Friday, October 08, 2010

The new Manny?

Yesterday morning, Boston arts blogger Joel Brown raised a question that I couldn't resist sharing for the benefit of some readers whom I know to be fellow members of Red Sox Nation as well as classical music fans: is James Levine the next Manny Ramirez? Brown certainly seems to think so:
OK, it's silly, but think about the parallels:

He makes his living swinging a stick.

He's a superstar paid millions to help a Boston institution regain greatness.

He's got crazy hair.

And at the moment, his status with the team is iffy.

By the accounts of those who were there, James Levine's gala seventh season opener with the Boston Symphony Orchestra last Saturday night was a musical triumph. In a Globe review, Jeremy Eichler called it "easily the most artistically rewarding season-opener I have attended in Symphony Hall." He also notes that "the stakes could not have been higher." An April operation to correct back problems is the latest in a series of health problems that have clouded Levine's future with the BSO. . . .

Levine is 67. His latest medical crisis caused him to miss more than half of his scheduled BSO appearances last season and the entire summer at Tanglewood. Some of the fans who pay big money for tickets were disheartened to find themselves watching replacement conductors. And that's hardly a new phenomenon, as various Levine health problems extend back several seasons.

When he's on the podium, he's not in a musical slump - quite the opposite. But over the course of this latest absence, the relationship between him and management seems to have deteriorated. Levine is by all accounts a brilliant man solely focused on his art, and the BSO has always handled him with kid gloves. But this year BSO Managing Director Mark Volpe has talked openly of Levine's unsigned contract and of needing to resolve the uncertainties created by Levine's health problems.

The eccentric slugger Manny Ramirez once existed inside a protective PR coccoon of "Manny being Manny." But ultimately the problems between him and the Red Sox became public, centering around his attitude and commitment to his work.

In light of his health problems, the fear is that Levine is too committed. Volpe went so far as to send Levine a letter - the Times called it a "rebuke" - expressing concern about this weekend's schedule. The subscription season opens with Mahler's "Resurrection" symphony at Symphony Hall tonight and Friday afternoon. Levine's grueling back-and-forth itinerary then has him conducting "Das Rheingold" at the Met on Saturday afternoon and the Mahler again with the BSO on Saturday night. Hope the Chinatown bus runs on time.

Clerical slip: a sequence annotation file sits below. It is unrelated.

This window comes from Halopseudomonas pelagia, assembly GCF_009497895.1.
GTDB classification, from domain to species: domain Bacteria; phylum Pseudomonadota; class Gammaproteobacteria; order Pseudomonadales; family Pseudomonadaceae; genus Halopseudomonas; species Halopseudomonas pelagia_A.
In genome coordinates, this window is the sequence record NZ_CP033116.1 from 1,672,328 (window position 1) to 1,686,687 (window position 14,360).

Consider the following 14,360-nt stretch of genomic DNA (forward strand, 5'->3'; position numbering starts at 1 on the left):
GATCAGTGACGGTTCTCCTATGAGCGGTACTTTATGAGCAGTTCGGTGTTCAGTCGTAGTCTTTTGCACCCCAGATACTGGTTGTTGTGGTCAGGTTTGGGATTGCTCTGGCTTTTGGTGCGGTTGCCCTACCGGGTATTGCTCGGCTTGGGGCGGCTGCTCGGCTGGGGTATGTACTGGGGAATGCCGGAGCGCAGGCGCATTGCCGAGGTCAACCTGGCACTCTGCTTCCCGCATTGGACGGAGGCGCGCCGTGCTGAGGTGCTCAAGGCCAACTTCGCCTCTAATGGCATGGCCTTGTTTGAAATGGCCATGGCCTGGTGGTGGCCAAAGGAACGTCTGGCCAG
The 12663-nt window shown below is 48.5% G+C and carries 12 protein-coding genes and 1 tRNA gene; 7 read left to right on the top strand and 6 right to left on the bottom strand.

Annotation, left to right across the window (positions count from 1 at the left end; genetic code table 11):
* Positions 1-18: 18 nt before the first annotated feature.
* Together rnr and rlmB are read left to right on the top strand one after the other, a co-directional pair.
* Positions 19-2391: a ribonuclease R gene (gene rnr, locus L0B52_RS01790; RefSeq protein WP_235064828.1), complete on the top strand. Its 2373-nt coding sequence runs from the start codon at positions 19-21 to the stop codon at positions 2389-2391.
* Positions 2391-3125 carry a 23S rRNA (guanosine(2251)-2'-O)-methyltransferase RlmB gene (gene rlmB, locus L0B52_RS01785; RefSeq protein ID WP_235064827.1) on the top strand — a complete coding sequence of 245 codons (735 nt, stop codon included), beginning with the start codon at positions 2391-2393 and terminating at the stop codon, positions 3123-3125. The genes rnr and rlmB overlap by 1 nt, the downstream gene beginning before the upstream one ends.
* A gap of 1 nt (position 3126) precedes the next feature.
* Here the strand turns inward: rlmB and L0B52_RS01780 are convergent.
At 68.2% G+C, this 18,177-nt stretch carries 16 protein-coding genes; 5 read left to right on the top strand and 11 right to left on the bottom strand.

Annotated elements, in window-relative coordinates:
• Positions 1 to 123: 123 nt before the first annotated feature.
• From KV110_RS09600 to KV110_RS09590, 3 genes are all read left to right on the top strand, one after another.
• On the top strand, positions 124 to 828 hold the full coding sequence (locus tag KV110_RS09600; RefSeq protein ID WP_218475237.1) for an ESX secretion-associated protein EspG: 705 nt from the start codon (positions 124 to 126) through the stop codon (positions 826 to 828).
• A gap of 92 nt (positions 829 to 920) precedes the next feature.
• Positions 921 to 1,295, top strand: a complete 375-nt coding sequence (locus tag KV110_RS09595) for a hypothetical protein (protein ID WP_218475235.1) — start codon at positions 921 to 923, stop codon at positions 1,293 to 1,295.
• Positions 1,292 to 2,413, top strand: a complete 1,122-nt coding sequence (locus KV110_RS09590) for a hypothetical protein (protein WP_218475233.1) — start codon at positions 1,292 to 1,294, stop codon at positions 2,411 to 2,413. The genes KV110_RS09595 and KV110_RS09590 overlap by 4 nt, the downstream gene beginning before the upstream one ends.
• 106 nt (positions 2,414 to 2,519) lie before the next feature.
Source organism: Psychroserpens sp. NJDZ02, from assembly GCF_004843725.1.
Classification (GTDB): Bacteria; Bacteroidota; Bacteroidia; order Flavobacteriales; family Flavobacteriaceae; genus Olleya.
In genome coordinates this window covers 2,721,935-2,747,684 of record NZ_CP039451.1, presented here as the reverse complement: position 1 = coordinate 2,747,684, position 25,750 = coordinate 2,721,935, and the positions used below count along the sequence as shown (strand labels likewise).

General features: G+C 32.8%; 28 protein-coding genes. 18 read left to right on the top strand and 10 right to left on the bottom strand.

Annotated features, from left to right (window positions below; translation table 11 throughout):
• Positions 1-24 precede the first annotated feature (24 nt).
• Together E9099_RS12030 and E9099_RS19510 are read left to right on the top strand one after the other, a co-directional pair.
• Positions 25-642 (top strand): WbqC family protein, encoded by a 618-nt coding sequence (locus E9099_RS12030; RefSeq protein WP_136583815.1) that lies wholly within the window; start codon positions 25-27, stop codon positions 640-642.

. . . [W]hile no one is concerned about Levine dogging it at the podium . . . clearly there are questions about the wisdom of his scheduling decisions. There are doubts about whether he can continue to serve both the BSO and the Met. . . .

Manny helped the Red Sox break the curse and win a World Series or two. But when he was seen to be a problem to the team, he was broomed anyway, in 2008.

This is not the first time Levine has returned to the podium at Symphony Hall vowing that he's restored and fully ready to carry on. It will be great if he conducts the BSO in good health for years to come. When he's hale, he and the orchestra swing for the fences and often connect. But if Levine misses more concerts, Volpe and company are going to have some difficult decisions to make, with no good options.

WWTD? (What would Theo do?)
The parallels are there, I think. Like many others, I'll be waiting to see whether Levine makes it through the season with his schedule intact (at the Met as well as in Boston). In the meantime, though, Mark Volpe might want to give Theo Epstein a call. AMDG.


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